Pope Francis is seen Feb. 22, 2019, the second day of the Vatican meeting on the protection of minors. CNS photo/Vatican Media via Reuters

Editorial: The work begins

  • February 28, 2019

The remarkable summit on sex abuse has ended but its work is far from done.

What took place over four days in the Vatican was an extraordinary example of the Church admitting guilt, asking forgiveness and proposing remedies. But it would be a mistake to regard what happened as anything more than a first step. An important step, yes, but let no one kid themselves into believing this journey is anywhere close to being complete.

There was little said over these dramatic days that had not been said in some form or another over the past decade or more. What was new, however, was a long-overdue air of seriousness and authenticity as the Pope summoned 190 Church leaders and, in a quasi-public forum, made it clear that this scandal belonged to all of them and all of them were responsible for fixing it. This should have happened years ago.

But although Pope Francis should be commended for ordering this meeting and although it was conducted with no glaring missteps, there is no cause for joy. The thousands of cases of sexual abuse of minors and the coverups by Church leaders have been a shameful episode that has inflicted immeasurable harm on victims and severe damage to the moral authority of the Church. That ongoing shame must be the main takeaway whenever this topic is discussed.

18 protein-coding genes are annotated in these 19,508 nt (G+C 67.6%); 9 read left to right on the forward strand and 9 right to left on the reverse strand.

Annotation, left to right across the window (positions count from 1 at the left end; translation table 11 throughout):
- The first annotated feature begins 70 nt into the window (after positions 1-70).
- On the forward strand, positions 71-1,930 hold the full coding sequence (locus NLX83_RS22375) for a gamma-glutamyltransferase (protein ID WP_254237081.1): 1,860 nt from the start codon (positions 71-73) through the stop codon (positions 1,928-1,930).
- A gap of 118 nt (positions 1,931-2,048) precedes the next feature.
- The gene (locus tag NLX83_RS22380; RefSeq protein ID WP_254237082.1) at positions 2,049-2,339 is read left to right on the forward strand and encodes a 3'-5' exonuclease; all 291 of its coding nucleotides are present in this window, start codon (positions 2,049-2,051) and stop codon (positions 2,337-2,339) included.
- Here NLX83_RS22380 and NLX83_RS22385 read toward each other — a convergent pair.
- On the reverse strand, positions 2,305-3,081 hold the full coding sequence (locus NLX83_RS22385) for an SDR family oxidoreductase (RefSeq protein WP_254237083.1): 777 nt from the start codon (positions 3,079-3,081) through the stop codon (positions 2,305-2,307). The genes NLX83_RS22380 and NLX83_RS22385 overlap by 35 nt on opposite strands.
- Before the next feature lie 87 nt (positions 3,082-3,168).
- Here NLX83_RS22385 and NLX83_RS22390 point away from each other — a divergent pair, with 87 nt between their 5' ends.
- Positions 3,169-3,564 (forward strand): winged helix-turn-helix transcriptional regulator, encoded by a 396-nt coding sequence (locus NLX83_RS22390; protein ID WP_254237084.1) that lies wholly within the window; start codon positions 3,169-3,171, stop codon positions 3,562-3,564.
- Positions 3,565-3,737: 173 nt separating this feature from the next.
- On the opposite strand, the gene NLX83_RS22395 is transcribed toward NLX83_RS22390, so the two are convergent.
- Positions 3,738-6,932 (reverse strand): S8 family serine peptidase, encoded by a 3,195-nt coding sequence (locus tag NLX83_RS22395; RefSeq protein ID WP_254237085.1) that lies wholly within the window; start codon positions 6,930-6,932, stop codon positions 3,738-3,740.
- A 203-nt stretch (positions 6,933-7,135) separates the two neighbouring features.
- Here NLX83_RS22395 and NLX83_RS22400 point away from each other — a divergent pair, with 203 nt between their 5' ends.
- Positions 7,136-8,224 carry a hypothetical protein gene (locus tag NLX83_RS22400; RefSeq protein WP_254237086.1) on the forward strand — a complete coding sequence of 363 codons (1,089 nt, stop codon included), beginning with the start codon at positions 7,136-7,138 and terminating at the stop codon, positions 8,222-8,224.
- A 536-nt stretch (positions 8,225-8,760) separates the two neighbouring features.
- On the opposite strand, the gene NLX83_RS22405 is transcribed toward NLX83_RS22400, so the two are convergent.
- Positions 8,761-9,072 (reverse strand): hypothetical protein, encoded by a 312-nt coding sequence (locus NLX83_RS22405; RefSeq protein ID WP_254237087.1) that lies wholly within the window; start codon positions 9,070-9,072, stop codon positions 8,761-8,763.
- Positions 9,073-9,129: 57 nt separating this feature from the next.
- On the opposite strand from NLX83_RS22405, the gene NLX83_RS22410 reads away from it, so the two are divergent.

And the entire four days will be for naught if the coming weeks and months fail to produce stringent and mandatory measures to be implemented by the Church worldwide. This task must fall to the Pope. 

The cardinals and bishops of the Roman Curia have been consistently unwilling or incapable of implementing meaningful change. The Pope convened this meeting and now it is up to him to finish the job.

The moderator of the summit, Jesuit Fr. Federico Lombardi, indicated several initiatives are in the works. One of these will be the publication of guidelines for bishops that will underline a mandatory requirement to implement prevention measures and response procedures. Another will see the creation of “task forces” available to dioceses around the world to help bishops who may lack the resources to confront the issue independently. The Pope also intends to issue new laws governing child protection in the Vatican State that will be a model for bishops to follow around the world.

These are all commendable measures but they will be insufficient if unaccompanied by explicit procedures that hold bishops and cardinals accountable for committing crimes or covering them up. In October, the Pope derailed plans by American bishops to do just that, asking them to defer the matter until after the summit. Failing to address that issue now would leave any other plans to combat abuse incomplete.

The Pope succeeded in getting the world’s attention at his landmark summit. Now the real work begins.

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